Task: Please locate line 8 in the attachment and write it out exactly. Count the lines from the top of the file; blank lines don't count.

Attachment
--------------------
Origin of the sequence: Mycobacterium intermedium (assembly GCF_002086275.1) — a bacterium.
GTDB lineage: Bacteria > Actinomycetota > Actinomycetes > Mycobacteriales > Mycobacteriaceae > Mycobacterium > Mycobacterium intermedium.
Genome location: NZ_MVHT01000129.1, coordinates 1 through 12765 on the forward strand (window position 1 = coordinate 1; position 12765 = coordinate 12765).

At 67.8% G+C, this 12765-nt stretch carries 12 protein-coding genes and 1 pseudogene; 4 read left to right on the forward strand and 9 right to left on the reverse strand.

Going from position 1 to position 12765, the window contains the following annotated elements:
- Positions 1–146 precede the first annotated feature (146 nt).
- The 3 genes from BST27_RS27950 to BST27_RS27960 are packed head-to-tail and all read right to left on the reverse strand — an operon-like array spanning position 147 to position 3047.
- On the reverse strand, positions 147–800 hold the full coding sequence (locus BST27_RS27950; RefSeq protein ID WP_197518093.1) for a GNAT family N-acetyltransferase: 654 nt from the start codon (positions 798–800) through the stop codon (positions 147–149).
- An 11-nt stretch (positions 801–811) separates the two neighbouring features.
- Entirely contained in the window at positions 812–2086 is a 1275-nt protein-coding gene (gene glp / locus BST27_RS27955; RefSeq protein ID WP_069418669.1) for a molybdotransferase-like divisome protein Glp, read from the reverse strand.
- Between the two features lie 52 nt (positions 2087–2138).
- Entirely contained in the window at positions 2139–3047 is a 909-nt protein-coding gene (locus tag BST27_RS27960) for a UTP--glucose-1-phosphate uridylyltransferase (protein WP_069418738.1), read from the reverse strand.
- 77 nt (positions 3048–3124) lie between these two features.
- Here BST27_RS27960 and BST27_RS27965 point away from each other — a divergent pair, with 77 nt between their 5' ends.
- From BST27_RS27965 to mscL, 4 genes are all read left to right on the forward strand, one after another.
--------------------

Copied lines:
- On the reverse strand, positions 147–800 hold the full coding sequence (locus BST27_RS27950; RefSeq protein ID WP_197518093.1) for a GNAT family N-acetyltransferase: 654 nt from the start codon (positions 798–800) through the stop codon (positions 147–149).